Emerson had a bulkhead against modernist angst – he had a religious faith. Woolf, on the other hand is more representative of modernism’s uncertainties and shifting sands. Her ‘despondency’ ended in suicide.

The etymological roots of the word ‘ordinary’ include the verb ‘to order’ in the sense of to arrange. Woolf’s existential/secular independence resulted in a modest, limited solution to the challenges of existence. She selected and ‘ordered’ words in paragraphs to create a fictional world which reflected the fragmentary, subjective world revealed by science, psychology and politics in the twentieth century.

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Urizen and Single Vision

I had some valuable feedback on my manuscript recently. I was taken to task on my apparent denunciation of reason. Here, I attempt to put my position, and Blake’s, in a more accurate light.

There is nothing wrong with the faculty of reason; many philosophers have singled it out as the defining attribute which makes us human. The only problem occurs when it is elevated or singled out as the only faculty or as the primary faculty whereby we attempt to find meaning in our lives. Many writers have revolted against this dominance of reason; writers such as Rousseau, Nietzsche, the Romantic poets of the nineteenth century, and, of course, Blake. Blake personified the ‘rationalising faculty’ as Urizen; the word itself is a clever play on ‘your reason’ and ‘your horizon.’ Blake wrote The Book of Urizen in which he shows how Urizen separates himself from the other faculties of Imagination, Sensation, Intuition and Emotion.

One of the characteristics of ‘reasoning’ is that it attempts to create a model of reality and hence there is always a gulf between the model and reality. The model can be very useful, as are maps, but the danger is that we can mistake the model for reality. This abstraction of reality was partly what Blake was getting at, especially in his abhorrence of Locke, Hume and Bacon.

We can more accurately talk of ‘rationalism’ as a paradigm; a way of approaching reality.

Scott Preston, in his brilliant blog, The Chrysalis, talks of perspectivism. When the early Renaissance artists worked out how to represent perspective in two dimensions they also represented a major shift in outlook. The view of reality was now ‘a point of view’ – a view limited to one position in space (and time) and a view presented to the physical eye looking out at the world. Hitherto, in Byzantine art for example, the picture was not a representation of what the eye saw in one time-bound ‘view.’ Painting then was more ‘a composite’ of what the artist knew and felt and was a representation of Christian mythology. Scott Preston uses this analogy of painting to show how linear, logical thinking has dominated western culture for the last 500 years. He relates it to Blake’s Single Vision and Newton’s Sleep.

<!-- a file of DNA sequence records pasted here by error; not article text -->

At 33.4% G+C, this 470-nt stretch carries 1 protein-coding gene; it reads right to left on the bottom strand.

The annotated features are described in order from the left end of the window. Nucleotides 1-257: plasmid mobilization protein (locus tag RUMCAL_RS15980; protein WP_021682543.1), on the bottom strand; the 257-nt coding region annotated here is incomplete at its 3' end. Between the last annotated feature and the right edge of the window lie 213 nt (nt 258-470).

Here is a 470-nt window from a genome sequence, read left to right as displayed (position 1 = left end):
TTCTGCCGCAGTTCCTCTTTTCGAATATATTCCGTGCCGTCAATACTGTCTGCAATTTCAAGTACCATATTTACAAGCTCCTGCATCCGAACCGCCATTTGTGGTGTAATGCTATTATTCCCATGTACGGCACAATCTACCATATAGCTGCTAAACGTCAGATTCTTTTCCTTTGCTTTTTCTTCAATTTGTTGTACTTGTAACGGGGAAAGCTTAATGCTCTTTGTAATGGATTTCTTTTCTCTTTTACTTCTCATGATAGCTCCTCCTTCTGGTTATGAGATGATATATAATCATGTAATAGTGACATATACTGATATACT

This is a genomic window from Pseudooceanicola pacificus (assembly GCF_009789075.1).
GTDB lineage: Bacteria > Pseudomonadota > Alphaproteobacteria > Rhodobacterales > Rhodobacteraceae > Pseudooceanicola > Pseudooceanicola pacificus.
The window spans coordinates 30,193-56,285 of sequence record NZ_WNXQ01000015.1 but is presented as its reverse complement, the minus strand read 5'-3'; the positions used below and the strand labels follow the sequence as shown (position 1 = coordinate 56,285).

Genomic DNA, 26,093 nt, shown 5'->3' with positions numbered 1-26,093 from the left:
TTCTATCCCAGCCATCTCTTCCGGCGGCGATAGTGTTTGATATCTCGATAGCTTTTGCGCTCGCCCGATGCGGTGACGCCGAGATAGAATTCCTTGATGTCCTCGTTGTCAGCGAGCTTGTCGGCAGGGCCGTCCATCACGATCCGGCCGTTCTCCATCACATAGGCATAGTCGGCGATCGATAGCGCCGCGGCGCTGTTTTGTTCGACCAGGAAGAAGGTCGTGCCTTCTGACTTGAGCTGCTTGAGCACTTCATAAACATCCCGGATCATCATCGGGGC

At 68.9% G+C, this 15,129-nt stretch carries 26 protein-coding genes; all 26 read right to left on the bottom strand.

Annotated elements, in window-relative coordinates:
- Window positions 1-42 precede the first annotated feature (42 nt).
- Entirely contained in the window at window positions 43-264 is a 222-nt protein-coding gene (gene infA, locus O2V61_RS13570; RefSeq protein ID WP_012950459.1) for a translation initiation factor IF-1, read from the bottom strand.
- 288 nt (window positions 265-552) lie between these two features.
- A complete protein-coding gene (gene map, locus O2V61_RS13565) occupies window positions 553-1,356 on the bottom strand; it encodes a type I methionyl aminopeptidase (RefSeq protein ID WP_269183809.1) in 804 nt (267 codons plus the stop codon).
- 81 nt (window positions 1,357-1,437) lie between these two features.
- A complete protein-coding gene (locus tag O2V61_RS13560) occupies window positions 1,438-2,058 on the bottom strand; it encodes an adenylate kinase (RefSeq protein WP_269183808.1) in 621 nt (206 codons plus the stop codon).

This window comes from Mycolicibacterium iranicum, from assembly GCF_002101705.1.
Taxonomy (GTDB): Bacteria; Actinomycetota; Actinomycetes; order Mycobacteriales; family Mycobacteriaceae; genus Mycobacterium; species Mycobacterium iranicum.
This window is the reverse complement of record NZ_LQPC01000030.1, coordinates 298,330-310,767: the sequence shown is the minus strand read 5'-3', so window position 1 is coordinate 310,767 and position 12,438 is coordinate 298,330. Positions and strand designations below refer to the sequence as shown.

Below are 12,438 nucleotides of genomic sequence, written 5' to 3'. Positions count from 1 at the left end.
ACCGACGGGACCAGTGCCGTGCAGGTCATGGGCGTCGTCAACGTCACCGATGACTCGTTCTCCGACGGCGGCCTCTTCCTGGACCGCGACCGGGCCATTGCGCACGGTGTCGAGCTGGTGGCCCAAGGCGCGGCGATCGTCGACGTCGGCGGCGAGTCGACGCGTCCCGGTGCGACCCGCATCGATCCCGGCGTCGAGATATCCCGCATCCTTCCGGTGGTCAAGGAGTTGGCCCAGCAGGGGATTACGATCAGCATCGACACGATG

What, then is the solution; how can we escape from this restricted view? I don’t think there is a single answer to this – Blake’s prophetic books offer a detailed solution where contraries co-exist. On an individual level we can be more self-aware and not believe that we are our thoughts. We can cultivate an aesthetic appreciation of reality and integrate imagination, intuition, feeling, sensation and thought. Meditation is a method whereby the ‘hidden’ rejected parts of the psyche can come into the open; where the Beast can transform into Beauty.

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The image which I have copied in pen is clearly of someone in torment; Blake has different versions; some have the Urizen-figure surrounded by flames. I find this aspect of the suffering Urizen very relevant. Those of us who struggle with mental health issues know how the mind can imprison us with its relentless ‘washing machine’ of churning thoughts. Blake, too, sees us all as being in exile; we have forgotten our original faces. We have fallen into self-division; this manifests in many ways: body-mind dualism, thought-feeling conflicts, individualism-community tensions, right action conundrums and so on.

Looking at this image, say for a few minutes, is itself a way of by-passing, or tricking, our rationalising mind. Its form and colour may speak to you directly – this is the power of art: it is not about words. I invite you do the same with all of Blake’s work which can be found here: http://www.blakearchive.org

Blake’s view of how we use the senses is fundamental. He saw the error of empiricists such as John Locke who thought that truth could be found via the evidence of the senses. This was a too literal and restricted approach. Blake famously wrote that ‘if the doors of perception were cleansed, then everything would appear as it is, infinite.’ This is very similar to the Buddhist idea of observing the contents of the mind and letting the thoughts and feelings settle until the mind becomes like a mirror. Both Blake and Buddhism see our ordinary state of consciousness as being, potentially, problematic. It too readily distorts reality. Both, also, would agree that there is nothing fundamentally wrong with our minds, other than the conditioning (mainly) from parents, teachers and institutions. Blake’s solution is complex and subtle but suffice it to say that he sees us as ‘spiritual beings’ and that we need to use what he terms Imagination or the Poetic Genius to free ourselves from the domination of Urizen.

I don’t want to enlarge on Blake’s mythical-psychological world here; I just invite you to gaze on poor Urizen and ask yourselves, ‘How did he get to be like this?’ and ‘Do I ever feel like this?’